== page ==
Worner Agency, Inc. v. Doyle, 121 Ill. App. 3d 219 (1984)

Jan. 19, 1984 · Illinois Appellate Court · No. 4—83—0429
121 Ill. App. 3d 219

THE WORNER AGENCY, INC., Plaintiff-Appellee, v. MORRIS DOYLE et al., d/b/a Doyle Construction Company, Defendants-Appellants.

Fourth District

No. 4—83—0429

Opinion filed January 19, 1984.

*220Tepper & Gwinn, P.C., of Urbana (John Gwinn, of counsel), for appellants.

Dobbins, Fraker, Tennant, Joy & Perlstein, of Champaign, for appellee.


delivered the opinion of the court:

This is a contract case based upon a writing prepared by the defendants and signed by one of them in his capacity as a partner; it was unsigned by the plaintiff. Both parties moved for summary judgment and the trial court awarded summary judgment to the plaintiff and denied it to the defendants who appeal.

The plaintiffs complaint is extremely attenuated. It alleges the identification of the parties and venue, and then further alleges that “defendants agreed in writing to pay plaintiff a real estate commission upon the construction of an office for the Institute for Personality and Ability Testing.” There are further allegations that defendants received the bid for the construction, completed the construction, and that the building was occupied. The commission was then demanded.

Appended to the complaint and incorporated by reference therein is the writing described above. The complete text is as follows:

“If Doyle Construction Co. should receive the bid to build an office building for Mrs. Cattell or the I.P.A.T. organization, a 3% real estate commission will be paid The Worner Agency of Rantoul on the total cost of the building. If the land is purchased separately by the buyer, this cost would not be included in the cost of the building.
The commission will be paid within 15 days of final settlement day, date of occupancy, or within 1 year of the above date, whichever occurs first.”

A motion to dismiss was denied and the defendants then answered, admitting the authenticity of the document appended to the complaint and also admitting they received the bid for the structure and built it. They denied that any commission was due and set up as an affirmative defense the following:

*221“There was no consideration of any kind whatsoever for the agreement set forth in exhibit A of the complaint, for the reason that:
(a) The complaint does not set forth facts showing the existence of consideration in return for defendant’s promise.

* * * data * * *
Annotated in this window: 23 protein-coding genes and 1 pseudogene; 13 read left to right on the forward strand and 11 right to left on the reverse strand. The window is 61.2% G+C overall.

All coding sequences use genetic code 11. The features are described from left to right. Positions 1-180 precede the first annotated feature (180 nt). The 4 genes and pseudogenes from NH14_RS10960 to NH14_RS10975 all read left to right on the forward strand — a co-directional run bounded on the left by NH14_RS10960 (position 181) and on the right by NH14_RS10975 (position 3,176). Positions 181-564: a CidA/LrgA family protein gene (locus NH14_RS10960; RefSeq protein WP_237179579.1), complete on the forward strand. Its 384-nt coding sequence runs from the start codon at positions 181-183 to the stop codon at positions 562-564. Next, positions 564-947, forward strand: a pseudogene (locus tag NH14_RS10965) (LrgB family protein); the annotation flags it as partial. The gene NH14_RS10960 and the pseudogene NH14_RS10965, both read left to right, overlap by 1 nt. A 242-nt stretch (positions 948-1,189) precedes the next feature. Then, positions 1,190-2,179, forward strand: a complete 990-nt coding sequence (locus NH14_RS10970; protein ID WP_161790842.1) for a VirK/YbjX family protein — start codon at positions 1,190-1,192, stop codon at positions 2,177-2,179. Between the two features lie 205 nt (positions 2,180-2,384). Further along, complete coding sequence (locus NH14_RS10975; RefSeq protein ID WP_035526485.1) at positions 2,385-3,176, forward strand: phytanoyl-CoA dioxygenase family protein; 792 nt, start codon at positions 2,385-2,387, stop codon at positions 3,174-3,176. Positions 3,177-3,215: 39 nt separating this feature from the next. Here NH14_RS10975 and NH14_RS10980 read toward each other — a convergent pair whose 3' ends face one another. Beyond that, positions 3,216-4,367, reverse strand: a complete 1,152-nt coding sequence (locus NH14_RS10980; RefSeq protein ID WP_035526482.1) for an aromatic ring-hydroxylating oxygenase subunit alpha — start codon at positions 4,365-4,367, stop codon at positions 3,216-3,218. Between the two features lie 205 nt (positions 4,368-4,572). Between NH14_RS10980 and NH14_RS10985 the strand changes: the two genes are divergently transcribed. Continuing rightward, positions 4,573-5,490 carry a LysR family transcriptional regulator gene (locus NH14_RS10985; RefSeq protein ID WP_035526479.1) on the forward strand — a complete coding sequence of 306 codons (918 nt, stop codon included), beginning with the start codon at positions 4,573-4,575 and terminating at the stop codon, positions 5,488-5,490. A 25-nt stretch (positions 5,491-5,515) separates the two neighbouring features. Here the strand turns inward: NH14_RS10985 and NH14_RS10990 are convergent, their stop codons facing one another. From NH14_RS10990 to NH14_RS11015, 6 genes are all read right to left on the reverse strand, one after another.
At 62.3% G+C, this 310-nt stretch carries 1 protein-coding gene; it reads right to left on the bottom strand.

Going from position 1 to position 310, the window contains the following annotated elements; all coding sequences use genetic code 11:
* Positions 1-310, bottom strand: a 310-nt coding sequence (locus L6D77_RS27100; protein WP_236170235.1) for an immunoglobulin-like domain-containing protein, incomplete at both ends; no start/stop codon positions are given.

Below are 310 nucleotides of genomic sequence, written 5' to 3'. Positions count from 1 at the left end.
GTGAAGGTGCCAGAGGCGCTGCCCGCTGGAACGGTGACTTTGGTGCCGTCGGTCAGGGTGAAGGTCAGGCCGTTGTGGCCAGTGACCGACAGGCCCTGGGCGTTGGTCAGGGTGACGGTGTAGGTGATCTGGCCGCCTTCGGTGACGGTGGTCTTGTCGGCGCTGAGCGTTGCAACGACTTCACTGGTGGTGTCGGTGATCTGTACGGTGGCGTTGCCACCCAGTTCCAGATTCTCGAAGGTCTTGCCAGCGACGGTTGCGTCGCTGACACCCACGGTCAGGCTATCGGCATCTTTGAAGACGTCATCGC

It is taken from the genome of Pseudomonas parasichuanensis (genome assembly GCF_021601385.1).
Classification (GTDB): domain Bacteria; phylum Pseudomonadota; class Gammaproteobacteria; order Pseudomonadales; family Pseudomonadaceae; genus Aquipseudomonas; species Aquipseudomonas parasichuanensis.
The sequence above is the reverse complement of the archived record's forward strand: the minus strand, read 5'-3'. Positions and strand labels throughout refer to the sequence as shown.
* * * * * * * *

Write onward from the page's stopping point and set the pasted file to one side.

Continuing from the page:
(b) The written agreement set forth in exhibit A fails to mention any act or promise on the part of Plaintiffs which constitute consideration for Defendant’s promise.
(c) Any contract between Doyle Construction Company and the Institute for Personality and Ability Testing for the construction of an office building was not the result of any efforts of employees or agents of THE WORNER AGENCY, INC.”

The plaintiff filed a general denial to the affirmative defense.

As has been indicated, both sides filed motions for summary judgment. Defendants’ motion was bottomed on section 4.02(a) of the Real Estate Brokers and Salesmen License Act (Ill. Rev. Stat. 1981, ch. 111, par. 5706). In substance, it alleged that plaintiff was seeking a commission as a real estate broker and that the act limited brokers to commissions on sales, purchases, and exchanges of real estate, none of which occurred here.

Plaintiff’s motion incorporated a copy of defendants’ bid on the construction of the building which included an item designated “3% Real, fee 5000.” The theory apparently was that this was an indication that defendants admitted that such a fee was due in accordance with the writing.'

The trial court denied defendants’ motion, holding that the Real Estate Brokers and Salesmen License Act does not define a real estate commission, nor does it prohibit a licensed broker from receiving a commission on simple contracts. The court allowed the plaintiff’s motion with the following terse finding:

“A contract or memorandum executed by Morris Doyle does not specify the activity in which the Worner Agency was to engage, but the tenor of the writing would indicate that it is based on a finders fee. In any event, it is apparent that the parties were aware of what they were bargaining for and memorialized that in the document dated November 19, 1980.”

The court’s calculation of the amount due under the agreement was stated with equal brevity:

“The defendant does not quarrel with the cost of the building constructed, such amount being $201,747. Three percent of that figure is $6,052.41,”

*222In addition, the court awarded $470.10 in interest plus costs.

On appeal the defendants have raised a variety of issues, two of which we deem most significant to the disposition of this case: first, the complaint is defective in that it alleges no facts from which it may be deduced that there was consideration for defendants’ promise to pay; therefore, the trial court was in error in denying the motion to dismiss. Second, the defendants having answered the defective complaint, their affirmative defense raised an issue of fact, making summary judgment inappropriate.